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Targeted KillingsLaw and Morality in an Asymmetrical World$
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Claire Finkelstein, Jens David Ohlin, and Andrew Altman

Print publication date: 2012

Print ISBN-13: 9780199646470

Published to Oxford Scholarship Online: September 2012

DOI: 10.1093/acprof:oso/9780199646470.001.0001

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JUSTIFYING TARGETED KILLING WITH A NEUTRAL PRINCIPLE?

JUSTIFYING TARGETED KILLING WITH A NEUTRAL PRINCIPLE?

Chapter:
(p.112) 4 JUSTIFYING TARGETED KILLING WITH A NEUTRAL PRINCIPLE?
Source:
Targeted Killings
Author(s):

Jeremy Waldron

Publisher:
Oxford University Press
DOI:10.1093/acprof:oso/9780199646470.003.0005

This chapter examines a proposed legal norm that would license targeted killing: N1: Named civilians may be targeted with deadly force if they are presently involved in planning terrorist atrocities or are likely to be involved in carrying them out in the future. It explores not only the issue of likely abuses of norms like N1 but also the way in which those abuses disclose inherent difficulties with the norm. The last part of the chapter (Sections VIII to X) makes the case that the liability to abuse of norms like N1 is not just an instance of the general liability of any legal norm to abuse. It is connected also with its content, for N1 represents a relaxation of one of the most important norms we have — the norm against murder — and the justifications adduced for N1 or for similar principles represent a significant modification of our usual way of arguing about murder — a modification in the direction of moral opportunism and unreliable analogy.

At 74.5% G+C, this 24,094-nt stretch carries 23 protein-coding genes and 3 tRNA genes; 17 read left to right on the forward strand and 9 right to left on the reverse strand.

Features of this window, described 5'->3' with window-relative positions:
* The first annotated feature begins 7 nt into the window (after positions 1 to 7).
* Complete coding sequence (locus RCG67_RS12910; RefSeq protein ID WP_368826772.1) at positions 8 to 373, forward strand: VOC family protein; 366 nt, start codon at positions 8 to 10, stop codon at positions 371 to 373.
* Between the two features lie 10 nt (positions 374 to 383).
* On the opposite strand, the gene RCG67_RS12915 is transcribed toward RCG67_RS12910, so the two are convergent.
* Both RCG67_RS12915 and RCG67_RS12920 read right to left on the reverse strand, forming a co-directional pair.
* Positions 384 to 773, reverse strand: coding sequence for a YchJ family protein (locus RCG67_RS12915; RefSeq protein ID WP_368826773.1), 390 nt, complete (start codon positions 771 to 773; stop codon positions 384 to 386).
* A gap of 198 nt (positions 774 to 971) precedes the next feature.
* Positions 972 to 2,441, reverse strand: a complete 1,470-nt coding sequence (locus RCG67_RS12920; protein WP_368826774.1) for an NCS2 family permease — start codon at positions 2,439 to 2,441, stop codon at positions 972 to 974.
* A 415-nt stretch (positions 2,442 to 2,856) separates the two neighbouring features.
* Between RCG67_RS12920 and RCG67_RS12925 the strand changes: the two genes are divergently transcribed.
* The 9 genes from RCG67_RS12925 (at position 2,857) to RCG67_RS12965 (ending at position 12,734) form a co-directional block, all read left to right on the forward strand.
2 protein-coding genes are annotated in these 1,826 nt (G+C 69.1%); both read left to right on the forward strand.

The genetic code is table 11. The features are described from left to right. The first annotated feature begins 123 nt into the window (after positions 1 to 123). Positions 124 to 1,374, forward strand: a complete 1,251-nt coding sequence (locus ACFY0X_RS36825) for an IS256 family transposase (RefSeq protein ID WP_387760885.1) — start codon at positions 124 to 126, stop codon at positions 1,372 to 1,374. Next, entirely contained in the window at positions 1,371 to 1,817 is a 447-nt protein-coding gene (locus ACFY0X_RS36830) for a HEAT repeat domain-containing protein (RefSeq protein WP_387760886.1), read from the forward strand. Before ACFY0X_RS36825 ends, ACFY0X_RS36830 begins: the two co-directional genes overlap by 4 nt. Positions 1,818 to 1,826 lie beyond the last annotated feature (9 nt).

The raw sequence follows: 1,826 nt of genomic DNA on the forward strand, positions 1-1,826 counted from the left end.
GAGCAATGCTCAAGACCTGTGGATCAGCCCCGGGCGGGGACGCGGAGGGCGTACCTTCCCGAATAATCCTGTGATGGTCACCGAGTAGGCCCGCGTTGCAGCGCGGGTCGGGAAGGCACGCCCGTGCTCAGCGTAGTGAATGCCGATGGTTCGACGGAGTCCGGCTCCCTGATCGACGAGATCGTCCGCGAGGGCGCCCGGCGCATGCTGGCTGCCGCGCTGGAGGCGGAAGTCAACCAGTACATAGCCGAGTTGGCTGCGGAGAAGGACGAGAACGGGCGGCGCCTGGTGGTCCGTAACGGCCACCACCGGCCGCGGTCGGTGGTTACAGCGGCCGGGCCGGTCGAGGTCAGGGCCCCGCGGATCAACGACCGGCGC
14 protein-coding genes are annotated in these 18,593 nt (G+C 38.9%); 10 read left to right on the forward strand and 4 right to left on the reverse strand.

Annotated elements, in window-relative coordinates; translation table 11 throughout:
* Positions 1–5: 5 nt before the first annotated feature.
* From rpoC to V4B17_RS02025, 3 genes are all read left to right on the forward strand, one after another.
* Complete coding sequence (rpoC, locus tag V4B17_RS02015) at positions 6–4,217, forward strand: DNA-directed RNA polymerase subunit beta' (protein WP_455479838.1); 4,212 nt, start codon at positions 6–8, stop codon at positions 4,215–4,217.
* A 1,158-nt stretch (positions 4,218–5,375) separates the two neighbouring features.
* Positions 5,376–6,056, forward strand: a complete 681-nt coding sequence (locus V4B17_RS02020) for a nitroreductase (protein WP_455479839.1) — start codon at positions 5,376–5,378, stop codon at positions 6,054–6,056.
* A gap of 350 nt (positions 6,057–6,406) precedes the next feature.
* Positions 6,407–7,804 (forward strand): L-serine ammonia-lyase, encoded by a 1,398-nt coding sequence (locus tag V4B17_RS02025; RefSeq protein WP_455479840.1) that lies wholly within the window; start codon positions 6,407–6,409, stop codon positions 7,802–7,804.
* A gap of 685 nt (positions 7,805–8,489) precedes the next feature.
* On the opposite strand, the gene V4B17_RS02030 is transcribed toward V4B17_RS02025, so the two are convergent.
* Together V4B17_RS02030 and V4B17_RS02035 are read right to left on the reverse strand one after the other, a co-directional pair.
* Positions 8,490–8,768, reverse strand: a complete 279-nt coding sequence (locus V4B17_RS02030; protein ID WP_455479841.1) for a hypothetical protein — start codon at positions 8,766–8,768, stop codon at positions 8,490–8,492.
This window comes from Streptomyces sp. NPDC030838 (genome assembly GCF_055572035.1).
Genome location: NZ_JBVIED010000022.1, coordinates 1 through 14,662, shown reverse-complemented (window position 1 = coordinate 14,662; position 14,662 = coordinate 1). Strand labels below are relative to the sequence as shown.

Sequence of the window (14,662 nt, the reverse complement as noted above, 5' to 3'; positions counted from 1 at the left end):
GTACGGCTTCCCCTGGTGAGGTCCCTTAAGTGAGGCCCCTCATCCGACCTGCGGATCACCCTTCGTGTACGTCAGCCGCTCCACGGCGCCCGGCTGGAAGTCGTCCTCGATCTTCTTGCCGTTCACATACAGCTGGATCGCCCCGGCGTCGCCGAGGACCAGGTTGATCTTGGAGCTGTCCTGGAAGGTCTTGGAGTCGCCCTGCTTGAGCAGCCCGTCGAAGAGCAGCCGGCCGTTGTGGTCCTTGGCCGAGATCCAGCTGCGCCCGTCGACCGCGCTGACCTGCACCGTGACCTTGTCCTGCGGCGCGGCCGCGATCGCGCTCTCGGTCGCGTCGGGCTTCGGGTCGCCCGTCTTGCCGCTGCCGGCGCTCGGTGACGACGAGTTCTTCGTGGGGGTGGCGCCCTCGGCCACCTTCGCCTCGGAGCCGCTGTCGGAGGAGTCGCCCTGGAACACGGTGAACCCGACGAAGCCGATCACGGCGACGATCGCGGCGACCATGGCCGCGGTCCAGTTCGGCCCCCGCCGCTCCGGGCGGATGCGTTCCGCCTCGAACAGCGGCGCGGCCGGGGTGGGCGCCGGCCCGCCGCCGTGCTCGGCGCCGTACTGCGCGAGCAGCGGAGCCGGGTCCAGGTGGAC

Keywords:   legal norm, targeted killing, liability, murder

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